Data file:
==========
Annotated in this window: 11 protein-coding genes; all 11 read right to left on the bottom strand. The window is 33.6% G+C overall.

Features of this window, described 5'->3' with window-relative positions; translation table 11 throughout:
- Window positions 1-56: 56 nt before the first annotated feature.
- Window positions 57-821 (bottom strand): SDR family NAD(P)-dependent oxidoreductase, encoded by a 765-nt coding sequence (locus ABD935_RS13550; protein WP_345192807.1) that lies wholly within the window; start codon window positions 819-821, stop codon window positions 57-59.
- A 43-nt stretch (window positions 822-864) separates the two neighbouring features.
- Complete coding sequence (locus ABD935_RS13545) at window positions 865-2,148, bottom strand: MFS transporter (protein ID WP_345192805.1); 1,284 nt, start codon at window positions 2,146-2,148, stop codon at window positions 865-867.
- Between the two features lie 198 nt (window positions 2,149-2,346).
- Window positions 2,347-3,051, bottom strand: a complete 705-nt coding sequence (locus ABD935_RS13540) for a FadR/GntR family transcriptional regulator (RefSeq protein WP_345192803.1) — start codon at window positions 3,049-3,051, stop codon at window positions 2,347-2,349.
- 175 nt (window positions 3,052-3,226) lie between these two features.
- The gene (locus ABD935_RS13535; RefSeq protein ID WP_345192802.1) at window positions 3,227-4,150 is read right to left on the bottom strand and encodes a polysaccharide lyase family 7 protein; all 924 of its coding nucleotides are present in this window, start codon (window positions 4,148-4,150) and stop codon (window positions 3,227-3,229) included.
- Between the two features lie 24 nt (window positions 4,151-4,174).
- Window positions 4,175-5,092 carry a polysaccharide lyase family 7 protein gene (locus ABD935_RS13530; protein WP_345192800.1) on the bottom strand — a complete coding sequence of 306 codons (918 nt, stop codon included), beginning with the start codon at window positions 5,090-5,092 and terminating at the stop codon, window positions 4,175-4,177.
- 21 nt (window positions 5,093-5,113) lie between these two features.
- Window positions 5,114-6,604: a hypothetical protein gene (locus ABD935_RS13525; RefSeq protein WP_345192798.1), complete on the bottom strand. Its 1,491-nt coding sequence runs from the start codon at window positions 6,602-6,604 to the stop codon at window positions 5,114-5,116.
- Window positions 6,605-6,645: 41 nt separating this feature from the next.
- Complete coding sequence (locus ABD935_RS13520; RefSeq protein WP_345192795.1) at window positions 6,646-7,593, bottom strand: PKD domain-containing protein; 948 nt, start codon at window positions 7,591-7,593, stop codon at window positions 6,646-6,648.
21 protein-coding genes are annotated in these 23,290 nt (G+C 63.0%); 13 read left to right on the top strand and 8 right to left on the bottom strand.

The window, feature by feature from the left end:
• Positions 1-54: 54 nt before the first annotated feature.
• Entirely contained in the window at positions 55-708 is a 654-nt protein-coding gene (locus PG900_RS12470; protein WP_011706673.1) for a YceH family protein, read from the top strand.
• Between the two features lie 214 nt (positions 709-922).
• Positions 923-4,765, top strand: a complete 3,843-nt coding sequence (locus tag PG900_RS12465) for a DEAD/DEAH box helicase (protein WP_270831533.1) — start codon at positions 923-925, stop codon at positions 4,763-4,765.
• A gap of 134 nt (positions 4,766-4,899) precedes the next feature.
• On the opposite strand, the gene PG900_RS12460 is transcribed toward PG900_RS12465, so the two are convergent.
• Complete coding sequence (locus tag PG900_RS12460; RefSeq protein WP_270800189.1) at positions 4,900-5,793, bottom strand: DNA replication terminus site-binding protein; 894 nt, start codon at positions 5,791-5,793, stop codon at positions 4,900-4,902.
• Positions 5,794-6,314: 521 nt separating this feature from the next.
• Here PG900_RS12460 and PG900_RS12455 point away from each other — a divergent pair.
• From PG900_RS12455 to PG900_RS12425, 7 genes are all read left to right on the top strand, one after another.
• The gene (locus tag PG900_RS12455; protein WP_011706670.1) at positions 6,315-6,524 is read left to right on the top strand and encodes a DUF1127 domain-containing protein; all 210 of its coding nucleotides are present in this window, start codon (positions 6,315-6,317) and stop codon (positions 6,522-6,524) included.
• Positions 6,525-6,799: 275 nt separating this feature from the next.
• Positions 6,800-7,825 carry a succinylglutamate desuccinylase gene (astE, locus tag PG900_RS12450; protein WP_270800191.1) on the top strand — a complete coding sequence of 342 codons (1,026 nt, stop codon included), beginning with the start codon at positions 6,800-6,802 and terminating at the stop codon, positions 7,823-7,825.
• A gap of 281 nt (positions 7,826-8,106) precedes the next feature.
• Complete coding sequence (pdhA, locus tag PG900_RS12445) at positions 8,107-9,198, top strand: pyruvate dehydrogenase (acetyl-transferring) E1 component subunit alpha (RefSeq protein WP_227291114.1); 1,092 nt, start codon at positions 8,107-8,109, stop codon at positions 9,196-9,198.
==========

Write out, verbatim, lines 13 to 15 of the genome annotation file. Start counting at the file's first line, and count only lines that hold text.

- 21 nt (window positions 5,093-5,113) lie between these two features.
- Window positions 5,114-6,604: a hypothetical protein gene (locus ABD935_RS13525; RefSeq protein WP_345192798.1), complete on the bottom strand. Its 1,491-nt coding sequence runs from the start codon at window positions 6,602-6,604 to the stop codon at window positions 5,114-5,116.
- Window positions 6,605-6,645: 41 nt separating this feature from the next.